Thursday, September 13, 2012

Julie's Review: City of Women

Summary: Whom do you trust, whom do you love, and who can be saved? It is 1943—the height of the Second World War—and Berlin has essentially become a city of women. Sigrid Schröder is, for all intents and purposes, the model German soldier’s wife: She goes to work every day, does as much with her rations as she can, and dutifully cares for her meddling mother-in-law, all the while ignoring the horrific immoralities of the regime. But behind this façade is an entirely different Sigrid, a woman who dreams of her former lover, now lost in the chaos of the war. Her lover is a Jew. But Sigrid is not the only one with secrets. A high ranking SS officer and his family move down the hall and Sigrid finds herself pulled into their orbit. A young woman doing her duty-year is out of excuses before Sigrid can even ask her any questions. And then there’s the blind man selling pencils on the corner, whose eyes Sigrid can feel following her from behind the darkness of his goggles. Soon Sigrid is embroiled in a world she knew nothing about, and as her eyes open to the reality around her, the carefully constructed fortress of solitude she has built over the years begins to collapse. She must choose to act on what is right and what is wrong, and what falls somewhere in the shadows between the two. In this page-turning novel, David Gillham explores what happens to ordinary people thrust into extraordinary times, and how the choices they make can be the difference between life and death.

Review: City of Women is a complex, riveting novel that focuses on the lives of women in Berlin during World War II. The sacrifices they make, the decisions that are up to them now that the men are fighting, the emotional and physical toll this takes on them.

When we are first introduced to Sigrid when she is headed out to the cinema to live with her memories of her lover. Sigrid isn't an easy women to like in the beginning. It wasn't the fact that she was married and having an affair it was the fact that she was so closed off about it and what was happening around her. I understand her willingness to shut off the world when you don't want to realize the horrors that are going on around you, but she was emotionally closed off as well.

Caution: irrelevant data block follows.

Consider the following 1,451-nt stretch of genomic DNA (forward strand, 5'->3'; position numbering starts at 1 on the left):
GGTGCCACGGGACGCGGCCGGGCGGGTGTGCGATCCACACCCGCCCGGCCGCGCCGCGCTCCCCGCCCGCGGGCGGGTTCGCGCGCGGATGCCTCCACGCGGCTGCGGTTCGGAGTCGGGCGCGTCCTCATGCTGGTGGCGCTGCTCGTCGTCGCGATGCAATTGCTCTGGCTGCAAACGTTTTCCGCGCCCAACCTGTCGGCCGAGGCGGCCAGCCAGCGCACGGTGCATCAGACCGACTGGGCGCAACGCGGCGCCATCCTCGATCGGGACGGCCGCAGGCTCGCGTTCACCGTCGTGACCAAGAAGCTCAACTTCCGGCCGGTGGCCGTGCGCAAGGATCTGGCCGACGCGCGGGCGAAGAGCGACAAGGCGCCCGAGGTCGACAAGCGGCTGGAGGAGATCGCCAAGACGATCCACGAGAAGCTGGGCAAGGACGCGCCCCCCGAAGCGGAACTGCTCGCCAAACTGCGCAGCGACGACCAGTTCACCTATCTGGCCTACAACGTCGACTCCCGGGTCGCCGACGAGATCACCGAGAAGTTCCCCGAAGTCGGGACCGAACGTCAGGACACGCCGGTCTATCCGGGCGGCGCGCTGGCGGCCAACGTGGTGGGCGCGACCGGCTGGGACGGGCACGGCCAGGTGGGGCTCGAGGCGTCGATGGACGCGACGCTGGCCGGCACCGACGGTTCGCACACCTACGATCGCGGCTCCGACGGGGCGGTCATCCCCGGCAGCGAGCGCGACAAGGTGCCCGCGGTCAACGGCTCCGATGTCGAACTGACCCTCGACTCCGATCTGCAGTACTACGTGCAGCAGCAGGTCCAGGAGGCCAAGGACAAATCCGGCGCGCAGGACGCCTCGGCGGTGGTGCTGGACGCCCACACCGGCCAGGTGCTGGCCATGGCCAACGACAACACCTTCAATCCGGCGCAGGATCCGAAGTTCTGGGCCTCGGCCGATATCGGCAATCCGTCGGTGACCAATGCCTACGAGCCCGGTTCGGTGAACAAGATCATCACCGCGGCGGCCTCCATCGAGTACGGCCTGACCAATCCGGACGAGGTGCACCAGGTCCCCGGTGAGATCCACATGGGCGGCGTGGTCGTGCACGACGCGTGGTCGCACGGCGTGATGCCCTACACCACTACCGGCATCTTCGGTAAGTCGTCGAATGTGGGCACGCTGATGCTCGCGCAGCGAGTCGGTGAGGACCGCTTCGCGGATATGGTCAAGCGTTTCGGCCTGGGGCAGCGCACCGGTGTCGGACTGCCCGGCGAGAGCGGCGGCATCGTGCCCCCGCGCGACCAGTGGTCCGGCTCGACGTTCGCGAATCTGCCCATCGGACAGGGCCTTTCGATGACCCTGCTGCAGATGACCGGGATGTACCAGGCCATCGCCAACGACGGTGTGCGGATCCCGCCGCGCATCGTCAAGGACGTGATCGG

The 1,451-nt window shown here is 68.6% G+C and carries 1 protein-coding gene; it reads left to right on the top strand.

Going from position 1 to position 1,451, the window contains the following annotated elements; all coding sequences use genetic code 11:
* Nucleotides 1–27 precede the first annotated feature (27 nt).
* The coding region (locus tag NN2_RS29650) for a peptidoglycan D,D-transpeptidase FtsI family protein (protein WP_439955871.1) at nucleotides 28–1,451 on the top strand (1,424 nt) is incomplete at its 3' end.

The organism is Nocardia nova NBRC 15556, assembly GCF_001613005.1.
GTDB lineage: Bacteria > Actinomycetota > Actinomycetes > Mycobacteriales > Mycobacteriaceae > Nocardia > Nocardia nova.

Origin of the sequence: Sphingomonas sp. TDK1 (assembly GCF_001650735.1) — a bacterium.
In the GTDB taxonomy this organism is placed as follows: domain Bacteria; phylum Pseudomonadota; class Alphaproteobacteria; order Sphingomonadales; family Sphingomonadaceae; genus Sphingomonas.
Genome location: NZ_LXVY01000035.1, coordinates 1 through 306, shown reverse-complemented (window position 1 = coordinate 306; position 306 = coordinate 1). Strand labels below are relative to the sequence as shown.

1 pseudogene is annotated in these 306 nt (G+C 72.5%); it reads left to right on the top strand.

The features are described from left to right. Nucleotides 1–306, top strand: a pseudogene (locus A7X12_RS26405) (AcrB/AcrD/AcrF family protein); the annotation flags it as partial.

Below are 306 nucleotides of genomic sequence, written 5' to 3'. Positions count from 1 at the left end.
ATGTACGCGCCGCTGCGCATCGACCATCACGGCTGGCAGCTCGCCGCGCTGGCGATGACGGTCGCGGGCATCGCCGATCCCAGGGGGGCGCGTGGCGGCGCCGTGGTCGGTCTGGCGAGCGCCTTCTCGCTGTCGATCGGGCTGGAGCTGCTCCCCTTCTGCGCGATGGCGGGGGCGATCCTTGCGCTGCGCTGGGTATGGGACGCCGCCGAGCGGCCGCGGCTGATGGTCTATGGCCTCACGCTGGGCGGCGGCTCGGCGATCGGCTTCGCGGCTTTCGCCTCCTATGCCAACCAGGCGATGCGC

When the story really takes a turn for interesting is when Sigrid gets involved with a young woman, Ericha's, mission. Ericha gives Sigrid all kinds of ways not to get involved and by the time she might have changed her mind, it's too late. This seems to give Sigrid's life purpose. She starts to take more risk in her life and starts to evolve into a different person.

What I liked about this book was how things and people are not always as they seem. Perceptions of people can be a #*$&% and come back to haunt you. Mr. Gillham has a wonderful way of slowly unraveling the story until he hits you over the head with several twists at the very end. In some way, they are something that the reader should have anticipated and yet, I'm so glad that I didn't.

I will say that I'm not a prude but I was a bit taken aback at first about the amount of sex in the novel. I realize why its there and it is no way gratuitous but keeps the story moving. It also shows the desperation of women during this time.

What I liked most about this novel was the unlikely friendships between the women. Sigrid and Ericha. Sigrid and Carin. It is in the worst of times when we like to think we find the best of ourselves.

If you are a World War II buff or just enjoy novels set in that era, then City of Women by David R. Gillham is a must read.

Final Take: 4.25/5

Thanks to the publisher, Putnam Books, for sending me an ARC of this fine novel.



Sell House September 13, 2012 at 11:16 AM  

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